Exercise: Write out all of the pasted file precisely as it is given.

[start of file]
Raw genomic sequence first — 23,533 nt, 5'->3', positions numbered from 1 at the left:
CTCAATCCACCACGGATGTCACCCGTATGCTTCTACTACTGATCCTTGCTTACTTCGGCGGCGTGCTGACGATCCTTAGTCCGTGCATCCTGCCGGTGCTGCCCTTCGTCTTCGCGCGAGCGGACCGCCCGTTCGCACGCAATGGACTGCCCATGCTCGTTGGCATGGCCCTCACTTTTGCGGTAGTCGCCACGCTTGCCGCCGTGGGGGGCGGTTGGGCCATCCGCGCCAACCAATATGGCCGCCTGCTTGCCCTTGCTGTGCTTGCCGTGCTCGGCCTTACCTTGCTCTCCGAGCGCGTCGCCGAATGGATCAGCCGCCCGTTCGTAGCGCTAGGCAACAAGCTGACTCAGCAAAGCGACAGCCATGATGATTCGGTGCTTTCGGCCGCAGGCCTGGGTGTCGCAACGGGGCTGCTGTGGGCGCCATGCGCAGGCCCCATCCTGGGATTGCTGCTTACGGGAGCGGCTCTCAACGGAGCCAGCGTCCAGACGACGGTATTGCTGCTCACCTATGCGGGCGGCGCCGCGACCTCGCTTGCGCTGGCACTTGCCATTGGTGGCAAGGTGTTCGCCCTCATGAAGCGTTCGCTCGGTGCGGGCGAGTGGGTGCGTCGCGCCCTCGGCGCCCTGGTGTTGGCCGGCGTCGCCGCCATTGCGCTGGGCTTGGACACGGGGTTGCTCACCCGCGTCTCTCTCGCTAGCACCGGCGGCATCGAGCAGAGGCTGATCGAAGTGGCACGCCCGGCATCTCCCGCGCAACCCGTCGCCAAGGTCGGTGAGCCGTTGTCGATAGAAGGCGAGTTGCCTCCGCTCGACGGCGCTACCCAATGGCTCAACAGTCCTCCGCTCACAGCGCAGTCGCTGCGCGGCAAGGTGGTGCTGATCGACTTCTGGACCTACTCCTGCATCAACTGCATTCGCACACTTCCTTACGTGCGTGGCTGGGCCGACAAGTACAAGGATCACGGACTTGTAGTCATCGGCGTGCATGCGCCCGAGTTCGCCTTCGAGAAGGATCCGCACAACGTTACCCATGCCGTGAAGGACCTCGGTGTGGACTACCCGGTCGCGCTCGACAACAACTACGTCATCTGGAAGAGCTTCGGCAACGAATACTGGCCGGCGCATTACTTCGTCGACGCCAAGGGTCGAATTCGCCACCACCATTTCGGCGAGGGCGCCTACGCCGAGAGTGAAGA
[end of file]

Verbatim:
Raw genomic sequence first — 23,533 nt, 5'->3', positions numbered from 1 at the left:
CTCAATCCACCACGGATGTCACCCGTATGCTTCTACTACTGATCCTTGCTTACTTCGGCGGCGTGCTGACGATCCTTAGTCCGTGCATCCTGCCGGTGCTGCCCTTCGTCTTCGCGCGAGCGGACCGCCCGTTCGCACGCAATGGACTGCCCATGCTCGTTGGCATGGCCCTCACTTTTGCGGTAGTCGCCACGCTTGCCGCCGTGGGGGGCGGTTGGGCCATCCGCGCCAACCAATATGGCCGCCTGCTTGCCCTTGCTGTGCTTGCCGTGCTCGGCCTTACCTTGCTCTCCGAGCGCGTCGCCGAATGGATCAGCCGCCCGTTCGTAGCGCTAGGCAACAAGCTGACTCAGCAAAGCGACAGCCATGATGATTCGGTGCTTTCGGCCGCAGGCCTGGGTGTCGCAACGGGGCTGCTGTGGGCGCCATGCGCAGGCCCCATCCTGGGATTGCTGCTTACGGGAGCGGCTCTCAACGGAGCCAGCGTCCAGACGACGGTATTGCTGCTCACCTATGCGGGCGGCGCCGCGACCTCGCTTGCGCTGGCACTTGCCATTGGTGGCAAGGTGTTCGCCCTCATGAAGCGTTCGCTCGGTGCGGGCGAGTGGGTGCGTCGCGCCCTCGGCGCCCTGGTGTTGGCCGGCGTCGCCGCCATTGCGCTGGGCTTGGACACGGGGTTGCTCACCCGCGTCTCTCTCGCTAGCACCGGCGGCATCGAGCAGAGGCTGATCGAAGTGGCACGCCCGGCATCTCCCGCGCAACCCGTCGCCAAGGTCGGTGAGCCGTTGTCGATAGAAGGCGAGTTGCCTCCGCTCGACGGCGCTACCCAATGGCTCAACAGTCCTCCGCTCACAGCGCAGTCGCTGCGCGGCAAGGTGGTGCTGATCGACTTCTGGACCTACTCCTGCATCAACTGCATTCGCACACTTCCTTACGTGCGTGGCTGGGCCGACAAGTACAAGGATCACGGACTTGTAGTCATCGGCGTGCATGCGCCCGAGTTCGCCTTCGAGAAGGATCCGCACAACGTTACCCATGCCGTGAAGGACCTCGGTGTGGACTACCCGGTCGCGCTCGACAACAACTACGTCATCTGGAAGAGCTTCGGCAACGAATACTGGCCGGCGCATTACTTCGTCGACGCCAAGGGTCGAATTCGCCACCACCATTTCGGCGAGGGCGCCTACGCCGAGAGTGAAGA